Sadiq Khan: Vast majority of Londoners support compulsory face masks on transport

14 July 2021, 11:12 | Updated: 14 July 2021, 11:45

The Mayor of London has asked Transport for London to extend the mask-wearing mandate after July 19
The Mayor of London has asked Transport for London to extend the mask-wearing mandate after July 19. Picture: Alamy Live News

By Daisy Stephens

The Mayor of London has told LBC that an overwhelming majority of Londoners back the continuation of compulsory face masks on public transport.

Speaking to LBC's James O'Brien, he said that he had spoken to a wide range of individuals and businesses and found that most were in favour of the move to continue making face coverings a condition of carriage.

“We’ve also over the last two or three weeks spoken to not just our staff through the trade unions, not just individuals across our city, not just businesses, but also we’ve done some polling and the vast, vast majority of Londoners – more than two thirds – want face masks to continue to be compulsory," said Mr Khan.

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He also said that throughout the pandemic compliance with the rules around mask-wearing in London has been high, and because of that he was confident that the rule would not need to be heavily enforced.

"The evidence we have from the survey work we we’ve done is, by and large, Londoners and visitors have done the right thing," he said.

"86 per cent wear a face mask and of those 14 per cent who don’t, two thirds are either exempt or have a good reason, so I’m confident Londoners and those coming to our city will do the right thing.”

The Prime Minister Boris Johnson confirmed on Monday that after July 19 face masks would no longer be mandatory, though he urged people to exercise "personal responsibility" in continuing to wear them in "crowded and enclosed spaces".

But Mr Khan put in a request with Transport for London (TfL) for them to remain mandatory across the capital's public transport including Tube, bus, tram, Docklands Light Railway (DLR), Overground and TfL Rail, saying he was "not prepared" to put people in the capital "at risk".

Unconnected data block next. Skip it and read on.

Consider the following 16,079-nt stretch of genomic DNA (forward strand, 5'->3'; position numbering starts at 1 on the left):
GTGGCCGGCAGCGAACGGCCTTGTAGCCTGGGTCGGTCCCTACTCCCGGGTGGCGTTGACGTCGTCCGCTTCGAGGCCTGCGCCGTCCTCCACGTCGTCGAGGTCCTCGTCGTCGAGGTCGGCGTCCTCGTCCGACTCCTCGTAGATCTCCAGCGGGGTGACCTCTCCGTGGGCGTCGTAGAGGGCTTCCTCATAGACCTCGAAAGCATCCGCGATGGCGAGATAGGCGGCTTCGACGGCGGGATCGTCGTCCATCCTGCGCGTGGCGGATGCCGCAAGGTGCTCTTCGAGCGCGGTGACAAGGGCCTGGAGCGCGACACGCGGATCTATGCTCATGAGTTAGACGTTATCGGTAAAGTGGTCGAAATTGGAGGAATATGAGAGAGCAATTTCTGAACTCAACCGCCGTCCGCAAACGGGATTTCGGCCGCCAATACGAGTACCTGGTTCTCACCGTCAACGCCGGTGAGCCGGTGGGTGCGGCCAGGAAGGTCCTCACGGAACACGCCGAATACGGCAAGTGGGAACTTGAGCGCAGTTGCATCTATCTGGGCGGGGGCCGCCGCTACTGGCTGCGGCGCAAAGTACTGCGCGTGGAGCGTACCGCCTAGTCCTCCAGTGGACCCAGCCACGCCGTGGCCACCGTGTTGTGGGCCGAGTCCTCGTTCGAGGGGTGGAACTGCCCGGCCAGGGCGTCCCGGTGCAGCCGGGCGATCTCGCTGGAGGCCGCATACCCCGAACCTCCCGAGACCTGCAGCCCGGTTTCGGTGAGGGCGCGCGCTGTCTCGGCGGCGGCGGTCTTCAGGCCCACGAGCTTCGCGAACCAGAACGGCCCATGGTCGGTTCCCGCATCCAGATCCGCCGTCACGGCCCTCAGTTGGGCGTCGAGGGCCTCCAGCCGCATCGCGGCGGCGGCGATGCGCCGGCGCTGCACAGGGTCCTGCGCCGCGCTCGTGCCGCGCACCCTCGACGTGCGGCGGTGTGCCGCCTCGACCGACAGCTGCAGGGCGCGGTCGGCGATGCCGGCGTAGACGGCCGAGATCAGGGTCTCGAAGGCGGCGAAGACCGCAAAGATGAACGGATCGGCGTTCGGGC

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He told James that the evidence from SAGE and the World Health Organisation was that “wearing a face mask indoors where you can't keep a social distance reduces the transmission more so than not wearing a face mask" and the move to continue the mandate on TfL networks would give people the "confidence" to travel around the capital.

"It's good for public safety, it's good for public reassurance," he said.

Transport Secretary Grant Shapps has spoken out in support of the move, telling LBC's Nick Ferrari that the decision was in line with what ministers expected.

He said the government "welcomed and anticipated" certain transport providers setting conditions of carriage which could require commuters to wear masks.

When asked about Mr Shapps' comments by James, Mr Khan said: "It's always good to see government ministers backing the Mayor of London."

He added: "To be fair to the government, what they have been clear to us about over the last few weeks - and I welcome this by the way - is giving us autonomy to do what we think is right."

However, Mr Khan did say he had "lobbied" for a national mask mandate to "avoid confusion" and to make it easier to enforce.

He said he was "disappointed" the Government decided against continuing to enforce one in England.